Afghans in U.S., Unable to Vote in Presidential Election, Campaign From Afar

Mir Farid Hashimi, left, manager of Afghan Restaurant in Alexandria, with Asif Abbasi, says he has called family in Afghanistan urging them to support Hamid Karzai in Thursday's election.
Mir Farid Hashimi, left, manager of Afghan Restaurant in Alexandria, with Asif Abbasi, says he has called family in Afghanistan urging them to support Hamid Karzai in Thursday's election. (By Tracy A. Woodward -- The Washington Post)
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By Tara Bahrampour
Washington Post Staff Writer
Monday, August 17, 2009

Late at night, after he gets home from his job managing an Afghan restaurant in Alexandria, Mir Farid Hashimi makes long-distance calls, trying to convince relatives in Afghanistan that despite the hard times there, Hamid Karzai should keep leading the country.

Humira Noorestani, who runs an Afghan economic development organization in Centreville, has used e-mail, Facebook and phone calls to lobby voters in Afghanistan, including her mother's 500 cousins, to vote for one of Karzai's rivals.

Hashimi and Noorestani are among an estimated 250,000 Afghans in the United States who, because they live outside Afghanistan, will not be able to cast ballots in Thursday's presidential election. But although they can't vote in the second election since the Taliban's defeat eight years ago, they can campaign, even from 7,000 miles away. This summer they have organized fundraising events, held meetings in support of candidates and spoken on U.S.-based Afghan television, which is beamed to Afghanistan. Some have traveled there to help educate people about voting, and others are working the phones and social networking sites to push for a candidate.

"Most Afghans in the U.S. are upset because they're not able to vote," said Ajmal Ghani, an Afghan American who lives in Springfield and is a representative for his cousin, presidential candidate Ashraf Ghani.

Afghans who live abroad couldn't vote in the last presidential election either. The polling infrastructure isn't in place to allow voting outside Afghanistan, although it is something the government would like to set up, said a spokesman for the Afghan Embassy here.

More than most expatriates, many Afghans in the diaspora, including about 35,000 in the Washington area, have deeply personal connections with the politics of their homeland. This is partly because most of the country's political and economic elite fled during the war-torn 1980s. People who in calmer times might have been leading the country found themselves driving taxis in Northern Virginia or selling hip-hop clothing in Northern California -- two of the biggest U.S. Afghan enclaves.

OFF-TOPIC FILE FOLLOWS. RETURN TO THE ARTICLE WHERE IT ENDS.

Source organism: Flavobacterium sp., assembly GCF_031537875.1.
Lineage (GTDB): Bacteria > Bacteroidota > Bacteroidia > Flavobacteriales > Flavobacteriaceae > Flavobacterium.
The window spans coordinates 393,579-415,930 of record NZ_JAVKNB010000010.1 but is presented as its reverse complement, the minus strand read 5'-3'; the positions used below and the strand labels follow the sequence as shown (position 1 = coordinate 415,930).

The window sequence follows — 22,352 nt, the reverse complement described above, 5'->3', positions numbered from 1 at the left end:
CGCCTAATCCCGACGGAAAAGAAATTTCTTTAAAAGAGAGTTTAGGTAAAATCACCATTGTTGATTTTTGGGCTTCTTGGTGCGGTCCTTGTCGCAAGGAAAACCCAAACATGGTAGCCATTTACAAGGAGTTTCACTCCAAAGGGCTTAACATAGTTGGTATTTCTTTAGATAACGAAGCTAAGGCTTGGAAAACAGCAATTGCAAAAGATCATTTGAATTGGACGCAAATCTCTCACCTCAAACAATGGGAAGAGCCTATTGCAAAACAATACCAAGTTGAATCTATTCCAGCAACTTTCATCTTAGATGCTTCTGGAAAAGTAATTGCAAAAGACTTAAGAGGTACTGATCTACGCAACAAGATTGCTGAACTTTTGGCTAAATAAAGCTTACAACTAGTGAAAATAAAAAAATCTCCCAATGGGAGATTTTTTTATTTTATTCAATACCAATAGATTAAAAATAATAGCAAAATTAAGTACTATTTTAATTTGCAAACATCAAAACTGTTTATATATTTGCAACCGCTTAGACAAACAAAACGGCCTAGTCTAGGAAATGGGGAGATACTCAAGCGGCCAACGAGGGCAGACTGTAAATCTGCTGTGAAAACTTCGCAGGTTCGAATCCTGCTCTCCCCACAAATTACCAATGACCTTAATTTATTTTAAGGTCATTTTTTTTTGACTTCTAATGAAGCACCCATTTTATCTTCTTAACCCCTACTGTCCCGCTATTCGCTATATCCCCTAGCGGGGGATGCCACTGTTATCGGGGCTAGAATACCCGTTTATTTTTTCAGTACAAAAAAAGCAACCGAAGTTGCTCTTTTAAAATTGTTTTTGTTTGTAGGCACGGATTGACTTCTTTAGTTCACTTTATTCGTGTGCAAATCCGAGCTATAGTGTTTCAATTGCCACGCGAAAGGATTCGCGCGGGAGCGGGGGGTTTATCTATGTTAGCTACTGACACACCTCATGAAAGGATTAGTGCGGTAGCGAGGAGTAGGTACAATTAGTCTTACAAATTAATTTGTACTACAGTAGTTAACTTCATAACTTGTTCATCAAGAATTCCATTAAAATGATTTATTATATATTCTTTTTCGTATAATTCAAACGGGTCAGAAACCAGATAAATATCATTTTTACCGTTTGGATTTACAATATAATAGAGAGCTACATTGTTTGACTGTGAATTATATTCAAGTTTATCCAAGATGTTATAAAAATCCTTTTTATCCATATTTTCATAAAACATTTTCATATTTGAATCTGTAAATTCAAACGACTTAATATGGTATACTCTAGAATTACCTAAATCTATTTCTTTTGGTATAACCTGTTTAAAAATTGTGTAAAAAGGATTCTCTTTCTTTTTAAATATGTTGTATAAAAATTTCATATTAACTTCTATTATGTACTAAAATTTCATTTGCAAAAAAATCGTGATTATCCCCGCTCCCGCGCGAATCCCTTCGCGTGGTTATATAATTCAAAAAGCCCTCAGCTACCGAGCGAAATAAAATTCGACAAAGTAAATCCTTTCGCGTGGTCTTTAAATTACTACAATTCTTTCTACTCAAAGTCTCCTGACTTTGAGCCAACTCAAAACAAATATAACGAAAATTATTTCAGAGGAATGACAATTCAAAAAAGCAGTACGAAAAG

After the rout of the Taliban, many returned to Afghanistan to enter politics or business but retained close ties to the United States. Among those who remained here, plenty have family members who returned or have spent time themselves in Afghanistan, aiding in its reconstruction or seeking investment opportunities. Afghans from the United States have invested almost $500 million in the country's infrastructure since 2002, according to the embassy.

For this election, Ghani supporters held a fundraiser this month at the Afghan Restaurant (where Hashimi, the Karzai supporter, works). Ghani, a candidate U.S. officials have promoted as a possible chief executive for the country, lived for many years in Bethesda, taught at Johns Hopkins University and worked for the World Bank. James Carville is advising his campaign.

Local supporters of Abdullah Abdullah, an ophthalmologist and former foreign minister, held an event this month at George Mason University during which the candidate addressed attendees live remotely via speakerphone; they say they have raised about $30,000.

It is hard to know how much clout Afghans in the diaspora have with voters. At times, those who live in Afghanistan have resented Afghans coming in from abroad and trying to direct things. But many in Afghanistan also receive financial support from relatives in the United States.

A call from the United States can carry weight, said Said Tayeb Jawad, Afghanistan's ambassador to the United States. "It's received well, because [the recipient] thinks, 'Maybe he knows something we don't.' " Sometimes the callers abuse that power, he added, claiming that their recommendations are "the United States' position." The U.S. government has not endorsed a candidate.

Candidates, too, like to feature their American backgrounds. "Any kind of association or affiliation with the U.S. is regarded as an asset," Jawad said. "So if they have it, they use it prominently."

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